Art is a weird job. Whether you’re a musician, painter, photographer or any other professional in a creative field, your job is largely going to be one where you’re flying by the seat of your pants. When you’re first starting out, you spend a lot of time looking to the people who’ve come before you to see how they got where they were going and that’s a good thing. Most success stories start that way. If you’re lucky, as I have been, you’ll find a few mentors along the way, people who might see your potential and give you a helping hand. It’s important to listen to those people because they just may save you from making some mistakes. Oh, you’ll still make lots of mistakes, but if you’re smart, you’ll skip a few, too.
While you’ll always have something to learn as an artist, eventually it’ll dawn on you that you’re no longer a student. You’ll start to realize that not only are you really uncomfortable at the kids table, but you’ve felt that way for some time. Getting up from that table will be uncomfortable as well, because you may not be sure that you’re entitled to. There are some who may turn to look at you with distrust and stern expressions when you do so. Resist the urge to sit back down.
Deferring to your elders will eventually reveal itself to be a double edged sword. While their experience and expertise should be respected and admired, their course is not your course, and in an artistic career, modeling yourself after someone else’s successful career will not propel you forward. It will, in fact, keep you prisoner. At some point, you’ll begin to realize that what worked for somebody else is not going to work for you, based on nothing more than your gut instinct and the knowledge gained from your own experience. Chances are that some who’ve come before you won’t see what you see, and they’ll tell you that you’re doing it wrong. Some will even resent you for your audacity. To move forward, you have to learn to make peace with that and hopefully won’t turn around to see smoke rising from any bridges behind you.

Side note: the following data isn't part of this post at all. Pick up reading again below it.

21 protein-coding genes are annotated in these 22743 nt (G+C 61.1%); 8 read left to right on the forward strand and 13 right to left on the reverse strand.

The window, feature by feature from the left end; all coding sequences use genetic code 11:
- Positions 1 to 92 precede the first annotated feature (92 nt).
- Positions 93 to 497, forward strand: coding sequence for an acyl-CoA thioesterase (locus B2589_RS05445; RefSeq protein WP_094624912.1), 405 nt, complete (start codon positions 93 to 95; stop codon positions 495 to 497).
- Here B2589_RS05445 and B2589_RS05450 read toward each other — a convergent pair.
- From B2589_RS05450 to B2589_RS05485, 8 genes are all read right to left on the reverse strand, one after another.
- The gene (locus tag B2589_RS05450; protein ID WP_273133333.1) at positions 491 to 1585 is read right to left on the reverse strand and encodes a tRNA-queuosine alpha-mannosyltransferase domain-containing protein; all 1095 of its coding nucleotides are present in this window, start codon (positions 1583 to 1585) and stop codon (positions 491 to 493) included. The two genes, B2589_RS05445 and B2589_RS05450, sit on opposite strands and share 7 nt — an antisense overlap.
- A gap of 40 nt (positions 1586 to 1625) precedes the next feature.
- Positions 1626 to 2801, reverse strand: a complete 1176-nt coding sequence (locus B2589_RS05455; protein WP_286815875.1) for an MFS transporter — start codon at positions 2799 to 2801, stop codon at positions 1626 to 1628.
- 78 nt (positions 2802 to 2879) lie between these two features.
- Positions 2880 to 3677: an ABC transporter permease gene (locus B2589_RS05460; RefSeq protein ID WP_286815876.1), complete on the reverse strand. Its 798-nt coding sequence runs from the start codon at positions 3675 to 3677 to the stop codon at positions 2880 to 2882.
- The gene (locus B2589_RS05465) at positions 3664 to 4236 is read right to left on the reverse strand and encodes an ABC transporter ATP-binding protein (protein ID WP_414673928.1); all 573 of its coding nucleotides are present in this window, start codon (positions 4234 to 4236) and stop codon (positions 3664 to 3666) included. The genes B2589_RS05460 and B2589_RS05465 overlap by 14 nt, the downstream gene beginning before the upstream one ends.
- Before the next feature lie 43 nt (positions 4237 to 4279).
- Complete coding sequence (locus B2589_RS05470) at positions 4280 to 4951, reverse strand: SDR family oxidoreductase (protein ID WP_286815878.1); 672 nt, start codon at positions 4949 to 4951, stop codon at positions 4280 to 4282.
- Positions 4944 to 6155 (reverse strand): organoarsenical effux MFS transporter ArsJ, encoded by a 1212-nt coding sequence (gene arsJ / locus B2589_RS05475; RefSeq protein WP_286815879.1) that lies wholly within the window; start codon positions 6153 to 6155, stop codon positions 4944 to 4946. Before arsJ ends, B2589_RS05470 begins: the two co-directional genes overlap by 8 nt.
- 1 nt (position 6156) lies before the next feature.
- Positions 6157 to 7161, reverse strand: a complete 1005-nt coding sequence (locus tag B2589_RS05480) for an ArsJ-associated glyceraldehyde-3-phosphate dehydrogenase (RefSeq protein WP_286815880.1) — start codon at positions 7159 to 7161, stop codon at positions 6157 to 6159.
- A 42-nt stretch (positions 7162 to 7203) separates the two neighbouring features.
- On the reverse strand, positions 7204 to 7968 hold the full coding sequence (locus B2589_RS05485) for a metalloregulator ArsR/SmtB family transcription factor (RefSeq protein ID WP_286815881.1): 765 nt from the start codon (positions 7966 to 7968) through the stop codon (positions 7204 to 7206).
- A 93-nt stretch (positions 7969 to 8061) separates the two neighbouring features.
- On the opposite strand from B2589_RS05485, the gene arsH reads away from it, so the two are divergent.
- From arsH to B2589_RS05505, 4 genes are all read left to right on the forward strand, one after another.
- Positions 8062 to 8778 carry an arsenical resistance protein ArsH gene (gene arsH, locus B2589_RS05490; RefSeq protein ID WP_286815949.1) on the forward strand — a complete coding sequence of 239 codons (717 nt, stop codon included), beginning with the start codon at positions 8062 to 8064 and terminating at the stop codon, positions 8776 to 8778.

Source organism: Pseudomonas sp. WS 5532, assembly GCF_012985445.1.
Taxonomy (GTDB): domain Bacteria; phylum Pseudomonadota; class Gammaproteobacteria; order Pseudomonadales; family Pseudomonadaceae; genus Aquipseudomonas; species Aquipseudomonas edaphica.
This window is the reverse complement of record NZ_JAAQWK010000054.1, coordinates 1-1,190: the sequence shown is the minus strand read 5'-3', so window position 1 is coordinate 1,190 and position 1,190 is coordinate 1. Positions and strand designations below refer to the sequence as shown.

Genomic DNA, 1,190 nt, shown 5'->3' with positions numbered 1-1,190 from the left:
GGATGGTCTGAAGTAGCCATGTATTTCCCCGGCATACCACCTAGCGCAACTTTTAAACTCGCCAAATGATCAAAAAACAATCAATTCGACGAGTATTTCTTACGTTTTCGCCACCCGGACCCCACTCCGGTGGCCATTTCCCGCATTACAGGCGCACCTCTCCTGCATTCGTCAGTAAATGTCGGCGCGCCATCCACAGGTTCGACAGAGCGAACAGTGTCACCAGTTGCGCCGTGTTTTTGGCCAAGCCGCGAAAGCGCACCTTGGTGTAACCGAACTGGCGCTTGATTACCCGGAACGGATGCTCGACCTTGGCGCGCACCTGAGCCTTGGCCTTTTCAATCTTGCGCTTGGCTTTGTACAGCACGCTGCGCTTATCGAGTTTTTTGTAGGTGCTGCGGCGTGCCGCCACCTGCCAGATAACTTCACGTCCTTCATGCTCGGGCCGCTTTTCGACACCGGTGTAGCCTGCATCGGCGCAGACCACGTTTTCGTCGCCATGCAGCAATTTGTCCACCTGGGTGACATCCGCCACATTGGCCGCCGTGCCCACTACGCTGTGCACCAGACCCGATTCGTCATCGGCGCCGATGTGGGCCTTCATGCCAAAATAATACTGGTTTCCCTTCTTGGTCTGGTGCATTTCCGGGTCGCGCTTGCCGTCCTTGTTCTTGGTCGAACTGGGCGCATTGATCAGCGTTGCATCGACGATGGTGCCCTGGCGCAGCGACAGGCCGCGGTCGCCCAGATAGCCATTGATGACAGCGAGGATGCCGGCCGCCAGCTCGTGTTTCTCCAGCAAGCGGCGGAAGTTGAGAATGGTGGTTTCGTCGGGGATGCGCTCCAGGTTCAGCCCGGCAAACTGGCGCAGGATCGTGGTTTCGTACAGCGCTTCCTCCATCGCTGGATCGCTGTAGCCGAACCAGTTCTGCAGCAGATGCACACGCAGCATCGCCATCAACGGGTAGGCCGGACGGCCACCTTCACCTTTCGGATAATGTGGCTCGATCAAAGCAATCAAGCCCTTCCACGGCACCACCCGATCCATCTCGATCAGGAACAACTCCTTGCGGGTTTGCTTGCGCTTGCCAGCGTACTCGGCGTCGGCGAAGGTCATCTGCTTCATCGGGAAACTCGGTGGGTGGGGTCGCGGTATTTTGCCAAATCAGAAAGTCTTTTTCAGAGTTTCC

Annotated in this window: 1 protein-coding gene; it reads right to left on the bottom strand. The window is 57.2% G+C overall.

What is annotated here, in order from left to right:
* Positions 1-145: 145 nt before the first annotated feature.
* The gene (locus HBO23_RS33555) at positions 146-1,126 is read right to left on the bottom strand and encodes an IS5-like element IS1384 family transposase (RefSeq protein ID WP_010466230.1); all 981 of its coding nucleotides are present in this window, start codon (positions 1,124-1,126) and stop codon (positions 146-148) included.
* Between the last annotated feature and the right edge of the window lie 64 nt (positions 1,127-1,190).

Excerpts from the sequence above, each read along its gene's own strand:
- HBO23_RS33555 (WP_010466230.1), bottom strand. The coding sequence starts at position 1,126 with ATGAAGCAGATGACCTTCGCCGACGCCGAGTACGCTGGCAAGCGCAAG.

We get caught up in following every little trend and bit of advice, flailing about to hop onto the coattails of others because they may appear to be more successful, and we feel that if they’re doing it, it must be right, even if everything in our being tells us its wrong for our own path. Successful people don’t become so by copying someone else’s dance steps. Photographers that try to be Annie Liebowitz, painters that try to mimic Van Gogh, and actors that pattern themselves after Tom Hanks are eventually going to realize they have no identity of their own and that their life’s work is a poor copy.
Learn from your predecessors, evaluate their methods, and admire their successes, but be yourself. Someone else’s judgment should not supersede your own, simply because they appear to be more successful or have had a longer career. If you only get this one go round, and you’re fortunate enough to be able to do so as an artist, don’t waste it living someone else’s life.